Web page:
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I have tcpdump like this

sudo tcpdmp tcp -n -i eth0 -w test.dmp

I want to calculate the number of tcp bytes going through eth0. I capture all the package using tcpdump as above. Is the file size equal the number of bytes or tcpdump add additional information into the dump file?

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up vote 1 down vote accepted

Yes, tcpdump adds additional information to the file.

It (currently) writes only in pcap format, which means there's a 24-byte header at the beginning of the file, giving information such as the link-layer header type for packets in the file, so the first thing you'd need to do would be to subtract 24 from the size of the file.

In addition, each packet has a 16-byte header giving an arrival time stamp for the packet, the length of the packet, and the number of bytes of packet data that was captured. This means that you would need to subtract 16*{number of packets} from the length - but the only way to get the number of packets is to read the file, so you can't get the number of bytes just by looking at the file size!

Note also that some versions of tcpdump did not default to a "snapshot length" of 0, so the number of bytes of packet data that is captured may be less than the number of packet bytes on the network.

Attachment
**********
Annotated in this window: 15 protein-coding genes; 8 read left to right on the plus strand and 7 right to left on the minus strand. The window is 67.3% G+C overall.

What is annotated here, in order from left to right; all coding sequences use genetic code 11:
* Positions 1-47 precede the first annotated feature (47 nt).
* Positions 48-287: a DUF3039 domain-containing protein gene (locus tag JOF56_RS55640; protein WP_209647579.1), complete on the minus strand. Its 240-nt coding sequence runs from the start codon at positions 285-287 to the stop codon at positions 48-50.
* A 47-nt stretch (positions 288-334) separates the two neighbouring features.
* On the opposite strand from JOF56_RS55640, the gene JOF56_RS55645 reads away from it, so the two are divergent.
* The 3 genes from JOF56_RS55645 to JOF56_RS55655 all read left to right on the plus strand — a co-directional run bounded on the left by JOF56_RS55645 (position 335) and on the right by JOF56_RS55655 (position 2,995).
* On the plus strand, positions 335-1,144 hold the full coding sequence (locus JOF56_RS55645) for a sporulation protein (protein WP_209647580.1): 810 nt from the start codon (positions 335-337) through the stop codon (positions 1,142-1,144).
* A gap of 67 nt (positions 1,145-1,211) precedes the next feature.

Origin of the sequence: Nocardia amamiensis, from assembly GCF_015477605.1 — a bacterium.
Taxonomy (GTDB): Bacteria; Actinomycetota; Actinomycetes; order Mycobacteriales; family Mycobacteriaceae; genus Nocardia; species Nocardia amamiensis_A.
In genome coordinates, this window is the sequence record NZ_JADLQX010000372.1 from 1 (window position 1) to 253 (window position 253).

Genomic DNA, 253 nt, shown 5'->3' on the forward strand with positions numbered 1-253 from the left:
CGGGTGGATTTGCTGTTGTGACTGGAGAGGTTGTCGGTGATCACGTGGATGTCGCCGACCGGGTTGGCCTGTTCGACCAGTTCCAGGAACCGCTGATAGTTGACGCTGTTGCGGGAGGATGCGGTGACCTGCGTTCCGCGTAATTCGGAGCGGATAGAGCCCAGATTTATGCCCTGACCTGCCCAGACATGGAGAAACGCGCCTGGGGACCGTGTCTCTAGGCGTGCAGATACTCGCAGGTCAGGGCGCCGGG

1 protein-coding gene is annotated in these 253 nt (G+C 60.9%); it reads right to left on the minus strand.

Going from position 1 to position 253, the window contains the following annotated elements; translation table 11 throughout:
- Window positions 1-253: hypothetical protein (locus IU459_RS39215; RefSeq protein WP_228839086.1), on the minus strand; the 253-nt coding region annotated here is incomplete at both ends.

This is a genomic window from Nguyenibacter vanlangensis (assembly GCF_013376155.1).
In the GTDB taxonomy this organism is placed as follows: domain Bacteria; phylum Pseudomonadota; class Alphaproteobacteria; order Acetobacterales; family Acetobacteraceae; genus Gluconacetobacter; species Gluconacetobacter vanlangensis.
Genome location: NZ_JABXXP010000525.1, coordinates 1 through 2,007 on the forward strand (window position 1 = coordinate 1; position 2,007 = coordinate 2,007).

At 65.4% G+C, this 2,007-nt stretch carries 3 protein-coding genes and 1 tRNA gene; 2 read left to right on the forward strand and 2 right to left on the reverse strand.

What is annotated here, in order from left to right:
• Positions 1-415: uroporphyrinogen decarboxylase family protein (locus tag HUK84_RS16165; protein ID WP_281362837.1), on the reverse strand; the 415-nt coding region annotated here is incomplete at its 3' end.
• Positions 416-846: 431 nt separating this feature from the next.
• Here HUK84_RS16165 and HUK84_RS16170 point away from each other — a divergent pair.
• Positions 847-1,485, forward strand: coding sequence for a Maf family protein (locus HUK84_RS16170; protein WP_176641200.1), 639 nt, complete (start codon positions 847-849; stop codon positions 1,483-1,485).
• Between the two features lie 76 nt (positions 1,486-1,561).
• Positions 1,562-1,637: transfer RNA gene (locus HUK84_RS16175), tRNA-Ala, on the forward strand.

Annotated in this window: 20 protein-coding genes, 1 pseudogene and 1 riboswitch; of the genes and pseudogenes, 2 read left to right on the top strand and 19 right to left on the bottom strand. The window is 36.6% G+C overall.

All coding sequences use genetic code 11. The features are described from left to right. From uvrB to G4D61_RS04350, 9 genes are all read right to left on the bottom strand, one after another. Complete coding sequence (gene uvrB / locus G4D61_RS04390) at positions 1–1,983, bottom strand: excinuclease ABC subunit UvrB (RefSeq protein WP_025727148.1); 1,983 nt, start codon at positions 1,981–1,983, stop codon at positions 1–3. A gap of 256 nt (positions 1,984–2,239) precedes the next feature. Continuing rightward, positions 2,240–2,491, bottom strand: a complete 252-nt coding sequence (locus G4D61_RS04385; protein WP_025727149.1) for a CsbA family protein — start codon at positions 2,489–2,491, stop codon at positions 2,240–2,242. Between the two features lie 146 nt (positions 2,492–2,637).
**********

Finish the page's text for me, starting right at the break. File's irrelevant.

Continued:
Therefore, what you should do is write a program (use libpcap, as it already knows pcap format and you don't have to write your own code to understand it) that reads all the packets and adds up the "length of the packet" field (it's the len field in the struct pcap_pkthdr structure; do not use caplen, as that's the number of bytes of packet data that was captured) values for all the packets.

You say eth0, so the link-layer header type is probably Ethernet, and there is, for example, no radio meta-data, as might be the case if you were capturing in monitor mode on a Wi-Fi adapter. In the cases where there's extra meta-data in the link-layer header, you'd need to subtract that.

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do you know any available tool that can do that I need already? – Sean Nguyen Sep 6 '12 at 21:07
    
Wireshark's capinfos tool could do that. (It doesn't handle meta-data - i.e., it treats it like packet data - but, for Ethernet, that shouldn't matter.) – Guy Harris Sep 7 '12 at 21:46

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